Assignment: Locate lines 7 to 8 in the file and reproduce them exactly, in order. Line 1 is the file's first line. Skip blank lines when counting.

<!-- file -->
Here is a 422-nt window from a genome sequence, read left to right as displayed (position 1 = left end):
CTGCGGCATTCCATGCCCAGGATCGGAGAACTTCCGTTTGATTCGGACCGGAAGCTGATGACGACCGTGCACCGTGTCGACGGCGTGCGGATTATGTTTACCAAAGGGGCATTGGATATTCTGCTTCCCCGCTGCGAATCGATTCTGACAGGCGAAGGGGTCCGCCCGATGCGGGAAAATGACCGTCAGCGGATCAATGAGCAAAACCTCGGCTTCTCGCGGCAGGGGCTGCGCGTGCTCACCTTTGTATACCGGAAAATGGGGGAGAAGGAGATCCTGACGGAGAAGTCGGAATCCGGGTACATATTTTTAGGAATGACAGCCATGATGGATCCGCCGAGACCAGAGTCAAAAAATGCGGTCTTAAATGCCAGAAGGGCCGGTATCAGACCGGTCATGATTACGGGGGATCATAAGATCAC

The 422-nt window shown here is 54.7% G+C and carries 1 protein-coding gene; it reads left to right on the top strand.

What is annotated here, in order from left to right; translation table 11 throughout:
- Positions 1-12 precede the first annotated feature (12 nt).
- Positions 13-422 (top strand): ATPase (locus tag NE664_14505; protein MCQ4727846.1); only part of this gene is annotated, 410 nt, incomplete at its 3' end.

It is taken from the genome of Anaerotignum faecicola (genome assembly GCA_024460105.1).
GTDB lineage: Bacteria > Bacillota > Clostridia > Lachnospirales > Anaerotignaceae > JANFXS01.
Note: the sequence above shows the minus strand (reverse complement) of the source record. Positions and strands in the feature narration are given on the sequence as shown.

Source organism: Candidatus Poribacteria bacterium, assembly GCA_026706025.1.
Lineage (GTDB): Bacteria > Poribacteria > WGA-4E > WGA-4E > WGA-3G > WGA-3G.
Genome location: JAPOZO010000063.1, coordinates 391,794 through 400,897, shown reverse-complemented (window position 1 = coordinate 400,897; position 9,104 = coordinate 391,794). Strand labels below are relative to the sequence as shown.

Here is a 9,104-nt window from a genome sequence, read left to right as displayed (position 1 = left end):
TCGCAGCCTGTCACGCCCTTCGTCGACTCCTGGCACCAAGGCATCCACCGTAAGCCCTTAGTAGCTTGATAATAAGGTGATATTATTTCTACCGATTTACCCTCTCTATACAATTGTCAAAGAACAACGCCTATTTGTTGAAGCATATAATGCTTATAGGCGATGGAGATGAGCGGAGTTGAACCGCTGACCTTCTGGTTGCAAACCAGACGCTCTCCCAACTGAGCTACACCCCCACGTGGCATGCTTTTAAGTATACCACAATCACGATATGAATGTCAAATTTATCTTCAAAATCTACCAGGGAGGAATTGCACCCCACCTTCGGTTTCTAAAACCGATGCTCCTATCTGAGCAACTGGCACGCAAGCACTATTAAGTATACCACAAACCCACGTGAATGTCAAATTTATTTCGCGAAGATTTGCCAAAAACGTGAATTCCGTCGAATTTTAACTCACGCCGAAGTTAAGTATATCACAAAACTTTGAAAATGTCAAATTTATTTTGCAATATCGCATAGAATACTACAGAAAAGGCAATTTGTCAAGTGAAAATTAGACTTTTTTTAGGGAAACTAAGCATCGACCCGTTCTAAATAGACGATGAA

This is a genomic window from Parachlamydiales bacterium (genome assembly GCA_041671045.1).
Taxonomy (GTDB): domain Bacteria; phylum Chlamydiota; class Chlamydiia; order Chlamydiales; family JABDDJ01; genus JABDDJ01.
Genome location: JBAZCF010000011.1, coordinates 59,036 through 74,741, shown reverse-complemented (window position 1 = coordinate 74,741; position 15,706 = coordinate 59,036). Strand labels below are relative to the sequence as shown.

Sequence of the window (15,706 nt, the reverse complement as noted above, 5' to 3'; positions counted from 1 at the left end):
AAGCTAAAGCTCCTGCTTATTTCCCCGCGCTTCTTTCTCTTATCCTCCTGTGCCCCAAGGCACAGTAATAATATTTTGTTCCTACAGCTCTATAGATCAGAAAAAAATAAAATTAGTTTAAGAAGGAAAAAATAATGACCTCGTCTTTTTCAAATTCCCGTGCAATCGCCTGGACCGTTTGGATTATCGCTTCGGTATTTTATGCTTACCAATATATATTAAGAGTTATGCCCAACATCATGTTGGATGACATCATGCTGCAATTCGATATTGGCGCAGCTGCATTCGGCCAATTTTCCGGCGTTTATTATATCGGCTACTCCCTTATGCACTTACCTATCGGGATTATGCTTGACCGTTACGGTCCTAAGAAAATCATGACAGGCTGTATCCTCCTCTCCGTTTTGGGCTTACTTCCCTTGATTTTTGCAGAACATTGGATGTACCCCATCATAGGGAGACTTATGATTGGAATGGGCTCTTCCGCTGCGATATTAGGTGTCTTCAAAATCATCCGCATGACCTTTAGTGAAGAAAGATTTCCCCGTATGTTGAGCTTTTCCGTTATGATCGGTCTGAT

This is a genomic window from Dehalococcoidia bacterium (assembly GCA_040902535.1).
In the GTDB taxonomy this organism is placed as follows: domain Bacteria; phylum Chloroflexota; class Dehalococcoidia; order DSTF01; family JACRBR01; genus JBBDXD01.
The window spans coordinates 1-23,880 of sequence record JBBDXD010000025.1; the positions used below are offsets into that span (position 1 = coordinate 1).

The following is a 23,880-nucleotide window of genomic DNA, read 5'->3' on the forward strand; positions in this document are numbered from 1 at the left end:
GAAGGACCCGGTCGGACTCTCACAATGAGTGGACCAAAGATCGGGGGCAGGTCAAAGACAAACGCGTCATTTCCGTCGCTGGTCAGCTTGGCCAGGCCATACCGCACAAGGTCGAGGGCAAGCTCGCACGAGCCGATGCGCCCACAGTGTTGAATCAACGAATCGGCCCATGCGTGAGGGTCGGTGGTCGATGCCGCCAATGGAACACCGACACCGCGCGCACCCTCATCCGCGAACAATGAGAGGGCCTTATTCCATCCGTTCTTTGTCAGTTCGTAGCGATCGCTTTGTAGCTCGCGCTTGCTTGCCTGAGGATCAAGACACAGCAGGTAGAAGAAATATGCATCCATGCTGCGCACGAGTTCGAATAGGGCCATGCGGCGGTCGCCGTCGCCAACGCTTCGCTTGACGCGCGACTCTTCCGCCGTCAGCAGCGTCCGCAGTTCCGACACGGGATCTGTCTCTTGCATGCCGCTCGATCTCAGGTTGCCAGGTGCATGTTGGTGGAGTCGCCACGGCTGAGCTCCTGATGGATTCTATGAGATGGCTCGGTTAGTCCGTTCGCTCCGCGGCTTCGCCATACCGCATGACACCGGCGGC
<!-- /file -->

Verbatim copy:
It is taken from the genome of Anaerotignum faecicola (genome assembly GCA_024460105.1).
GTDB lineage: Bacteria > Bacillota > Clostridia > Lachnospirales > Anaerotignaceae > JANFXS01.